The median income for a household in the city was $31,986, and the median income for a family was $42,881. Males had a median income of $31,612 versus $21,377 for females. The per capita income for the city was $17,409. About 8.4% of families and 12.7% of the population were below the poverty line, including 18.7% of those under age 18 and 6.3% of those age 65 or over.
Tomah is a regional transportation hub because of its location where Interstate 90 and Interstate 94 diverge, with Interstate 90 continuing west to La Crosse, Wisconsin and Interstate 94 heading north to Eau Claire, Wisconsin and the Twin Cities. Tomah-Sparta Raceway (formerly known as Veterans Raceway and Excalibur Speedway) is a 3/8 mile asphalt oval track located about 3 miles (5 km) west of Tomah on WIS 21. Tomah is served by an Amtrak Station on the Empire Builder route. Bloyer Field Airport is located 1 mile east of Tomah.
The Tomah Area School District has nine public schools: seven elementary schools, a middle school, and a high school.
Health and medical
Four health care facilities are located in Tomah: Tomah Memorial Hospital, a Veteran's Administration Medical Center, Lake Tomah Clinic of Franciscan Skemp Mayo Health System, and the Tomah Clinic of Gundersen Lutheran.
- Adelbert Bleekman, Wisconsin State Senator
- Herbert Eugene Bolton, Spanish borderlands scholar at the University of California, Berkeley and first director of the Bancroft Library, graduated from Tomah High School. Born on a farm between Wilton and Tomah, July 20, 1870.
- Anne Nicol Gaylor, advocate
- Glenn L. Henry, lawyer and member of the Wisconsin State Assembly
- Miles Hineman, member of the Wisconsin State Assembly
- William Washington Howes, first Assistant Postmaster General of the United States.
- Kyle Kenyon, lawyer and legislator
- Frank King, Creator of the comic strip Gasoline Alley, grew up in Tomah.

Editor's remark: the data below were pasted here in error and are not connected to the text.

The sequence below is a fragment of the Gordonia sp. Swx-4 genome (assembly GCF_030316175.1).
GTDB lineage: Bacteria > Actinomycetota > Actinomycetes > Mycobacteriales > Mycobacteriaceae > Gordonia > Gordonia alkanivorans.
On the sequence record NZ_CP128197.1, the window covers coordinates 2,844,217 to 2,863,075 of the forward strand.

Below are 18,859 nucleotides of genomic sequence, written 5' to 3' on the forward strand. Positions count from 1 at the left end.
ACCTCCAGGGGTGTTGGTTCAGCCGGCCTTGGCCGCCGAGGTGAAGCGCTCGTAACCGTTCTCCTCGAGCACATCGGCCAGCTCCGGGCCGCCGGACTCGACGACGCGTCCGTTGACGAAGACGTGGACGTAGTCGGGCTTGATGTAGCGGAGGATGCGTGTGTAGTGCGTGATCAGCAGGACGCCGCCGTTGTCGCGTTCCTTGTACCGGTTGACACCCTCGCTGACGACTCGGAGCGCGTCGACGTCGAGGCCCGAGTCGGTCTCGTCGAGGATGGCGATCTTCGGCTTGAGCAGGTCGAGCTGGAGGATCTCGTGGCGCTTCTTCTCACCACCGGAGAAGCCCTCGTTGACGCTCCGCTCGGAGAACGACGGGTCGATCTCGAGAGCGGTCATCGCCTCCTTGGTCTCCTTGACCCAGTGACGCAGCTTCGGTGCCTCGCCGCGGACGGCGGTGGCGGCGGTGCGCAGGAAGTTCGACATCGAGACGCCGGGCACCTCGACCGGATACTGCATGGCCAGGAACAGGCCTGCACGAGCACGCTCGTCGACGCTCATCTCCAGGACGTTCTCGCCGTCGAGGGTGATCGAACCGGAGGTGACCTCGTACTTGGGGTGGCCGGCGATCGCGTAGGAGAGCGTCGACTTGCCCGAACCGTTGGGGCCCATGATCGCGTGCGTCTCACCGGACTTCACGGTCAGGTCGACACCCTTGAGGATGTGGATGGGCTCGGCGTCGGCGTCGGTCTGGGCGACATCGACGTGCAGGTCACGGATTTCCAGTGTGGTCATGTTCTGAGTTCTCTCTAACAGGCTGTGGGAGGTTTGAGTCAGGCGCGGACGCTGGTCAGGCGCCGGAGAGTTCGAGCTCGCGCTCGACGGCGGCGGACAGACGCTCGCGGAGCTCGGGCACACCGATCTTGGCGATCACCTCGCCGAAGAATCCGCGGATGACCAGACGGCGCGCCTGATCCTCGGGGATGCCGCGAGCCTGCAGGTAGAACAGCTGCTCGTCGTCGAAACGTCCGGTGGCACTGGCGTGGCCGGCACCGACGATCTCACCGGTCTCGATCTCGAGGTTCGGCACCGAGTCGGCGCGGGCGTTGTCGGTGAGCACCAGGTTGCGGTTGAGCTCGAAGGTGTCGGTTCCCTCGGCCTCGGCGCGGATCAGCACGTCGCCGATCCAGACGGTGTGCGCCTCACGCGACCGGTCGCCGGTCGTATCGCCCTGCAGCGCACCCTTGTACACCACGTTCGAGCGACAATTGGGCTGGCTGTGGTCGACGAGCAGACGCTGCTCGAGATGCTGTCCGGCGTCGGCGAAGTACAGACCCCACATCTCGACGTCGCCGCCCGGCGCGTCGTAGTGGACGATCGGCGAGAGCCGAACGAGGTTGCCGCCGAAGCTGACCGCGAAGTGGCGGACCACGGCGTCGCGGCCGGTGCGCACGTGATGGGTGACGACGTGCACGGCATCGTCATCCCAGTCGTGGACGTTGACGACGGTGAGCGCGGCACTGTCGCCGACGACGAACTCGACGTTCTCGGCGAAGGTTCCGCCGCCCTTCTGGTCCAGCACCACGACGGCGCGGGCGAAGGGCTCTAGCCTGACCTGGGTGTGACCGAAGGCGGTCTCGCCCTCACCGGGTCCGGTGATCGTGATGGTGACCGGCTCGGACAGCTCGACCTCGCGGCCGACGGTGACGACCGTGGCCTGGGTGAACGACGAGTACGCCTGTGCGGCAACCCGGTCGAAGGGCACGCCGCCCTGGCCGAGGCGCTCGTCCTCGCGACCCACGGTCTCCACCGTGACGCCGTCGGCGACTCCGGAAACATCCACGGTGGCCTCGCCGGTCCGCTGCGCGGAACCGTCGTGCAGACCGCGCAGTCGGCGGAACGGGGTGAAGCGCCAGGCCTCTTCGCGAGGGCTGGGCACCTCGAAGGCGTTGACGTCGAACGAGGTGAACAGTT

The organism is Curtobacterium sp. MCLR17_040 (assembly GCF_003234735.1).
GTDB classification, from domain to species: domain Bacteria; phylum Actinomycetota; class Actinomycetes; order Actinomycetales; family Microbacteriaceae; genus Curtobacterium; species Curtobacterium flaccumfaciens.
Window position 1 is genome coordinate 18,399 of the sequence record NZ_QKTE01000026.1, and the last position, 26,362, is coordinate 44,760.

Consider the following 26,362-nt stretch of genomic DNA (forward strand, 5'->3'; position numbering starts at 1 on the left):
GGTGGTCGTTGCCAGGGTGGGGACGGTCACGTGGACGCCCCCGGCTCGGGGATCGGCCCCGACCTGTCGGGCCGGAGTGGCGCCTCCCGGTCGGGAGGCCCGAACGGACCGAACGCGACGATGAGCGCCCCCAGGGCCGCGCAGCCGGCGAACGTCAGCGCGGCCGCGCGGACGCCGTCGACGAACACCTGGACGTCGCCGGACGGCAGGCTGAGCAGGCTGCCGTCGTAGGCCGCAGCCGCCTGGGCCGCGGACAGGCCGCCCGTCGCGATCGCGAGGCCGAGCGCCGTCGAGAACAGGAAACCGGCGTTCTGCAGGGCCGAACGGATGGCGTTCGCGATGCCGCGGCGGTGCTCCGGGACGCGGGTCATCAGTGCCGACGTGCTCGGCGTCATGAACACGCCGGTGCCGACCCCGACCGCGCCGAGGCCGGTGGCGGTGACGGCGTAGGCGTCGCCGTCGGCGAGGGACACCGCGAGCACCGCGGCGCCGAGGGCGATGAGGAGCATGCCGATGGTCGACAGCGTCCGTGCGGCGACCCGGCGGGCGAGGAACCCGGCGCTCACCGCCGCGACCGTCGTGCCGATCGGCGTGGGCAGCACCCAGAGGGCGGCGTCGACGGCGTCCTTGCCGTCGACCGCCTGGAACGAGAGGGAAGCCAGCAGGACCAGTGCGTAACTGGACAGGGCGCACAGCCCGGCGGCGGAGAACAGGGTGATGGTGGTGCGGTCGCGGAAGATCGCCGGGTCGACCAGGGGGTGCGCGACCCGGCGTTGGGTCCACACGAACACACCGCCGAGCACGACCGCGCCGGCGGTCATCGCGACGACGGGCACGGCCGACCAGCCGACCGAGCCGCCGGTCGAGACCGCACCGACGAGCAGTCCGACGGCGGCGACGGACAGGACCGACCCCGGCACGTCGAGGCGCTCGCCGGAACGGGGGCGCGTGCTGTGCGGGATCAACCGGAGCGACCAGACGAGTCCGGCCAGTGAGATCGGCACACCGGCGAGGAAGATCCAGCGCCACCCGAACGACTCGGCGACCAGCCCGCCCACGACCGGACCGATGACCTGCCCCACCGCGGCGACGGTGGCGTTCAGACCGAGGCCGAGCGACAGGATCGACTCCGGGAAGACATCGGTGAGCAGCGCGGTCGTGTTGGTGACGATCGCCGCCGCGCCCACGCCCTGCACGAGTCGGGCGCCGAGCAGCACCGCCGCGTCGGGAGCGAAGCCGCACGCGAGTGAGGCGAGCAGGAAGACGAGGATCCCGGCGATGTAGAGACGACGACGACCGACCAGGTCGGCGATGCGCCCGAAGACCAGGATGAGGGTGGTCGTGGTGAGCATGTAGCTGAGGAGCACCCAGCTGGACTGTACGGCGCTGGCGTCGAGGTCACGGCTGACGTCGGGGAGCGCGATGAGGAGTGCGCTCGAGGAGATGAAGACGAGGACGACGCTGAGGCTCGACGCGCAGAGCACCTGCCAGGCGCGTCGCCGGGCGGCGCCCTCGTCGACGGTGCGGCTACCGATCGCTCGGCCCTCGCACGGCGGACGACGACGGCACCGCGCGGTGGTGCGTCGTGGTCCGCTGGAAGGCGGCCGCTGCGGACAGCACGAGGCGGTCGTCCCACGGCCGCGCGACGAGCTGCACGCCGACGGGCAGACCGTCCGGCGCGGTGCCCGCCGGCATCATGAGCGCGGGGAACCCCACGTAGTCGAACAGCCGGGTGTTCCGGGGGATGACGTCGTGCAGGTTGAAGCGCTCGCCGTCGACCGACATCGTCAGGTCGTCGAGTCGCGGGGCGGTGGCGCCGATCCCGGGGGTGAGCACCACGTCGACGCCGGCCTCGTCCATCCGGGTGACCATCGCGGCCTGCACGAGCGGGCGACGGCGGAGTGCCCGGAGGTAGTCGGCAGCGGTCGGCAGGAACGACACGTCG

- Thomas McCaul, Mayor of Tomah
- Frank Augustus Miller, builder of the Mission Inn in Riverside, California, United States.
- Lewis T. Mittness, member of the Wisconsin State Assembly
- Charles Quigg, member of the Wisconsin State Assembly and physician
- Arthur Claude Ruge, engineer
- John E. Sheridan, Illustrator, creator of numerous Saturday Evening Post covers, was born in Tomah.
- Ed Thompson, Mayor of Tomah 2000-2002 and 2008-2010, Wisconsin gubernatorial candidate 2002, State Senate Candidate 2010.
- "US Gazetteer files 2010". United States Census Bureau. Retrieved 2012-11-18.
- "American FactFinder". United States Census Bureau. Retrieved 2012-11-18.
- "Population Estimates". United States Census Bureau. Retrieved 2013-06-24.
- "Locations". Hoocąk Waaziija Haci Language Division, A Division of The Ho-Chunk Nation. Retrieved 2014-04-06.
- http://www.tomahwisconsin.com/cityhistory.php Tomah
- Vogel, Virgil J. 1991. Indian Names on Wisconsin's Map. Madison: University of Wisconsin Press, p. 42.
- "US Gazetteer files: 2010, 2000, and 1990". United States Census Bureau. 2011-02-12. Retrieved 2011-04-23.
- "American FactFinder". United States Census Bureau. Retrieved 2008-01-31.
- "Tomah-Sparta Raceway". Racingin. Retrieved March 19, 2015.
- Welcome to the Tomah VA Medical Center
- 'Wisconsin Blue Book 1960,' Biographical Sketch of Glenn L. Henry, pg. 35
- 'Wisconsin Blue Book 1970,' Biographical Sketch of Kyle Kenyon, pg. 58
- 'Wisconsin Blue Book 1893,' Biographical Sketch of Charles Quigg, pg. 648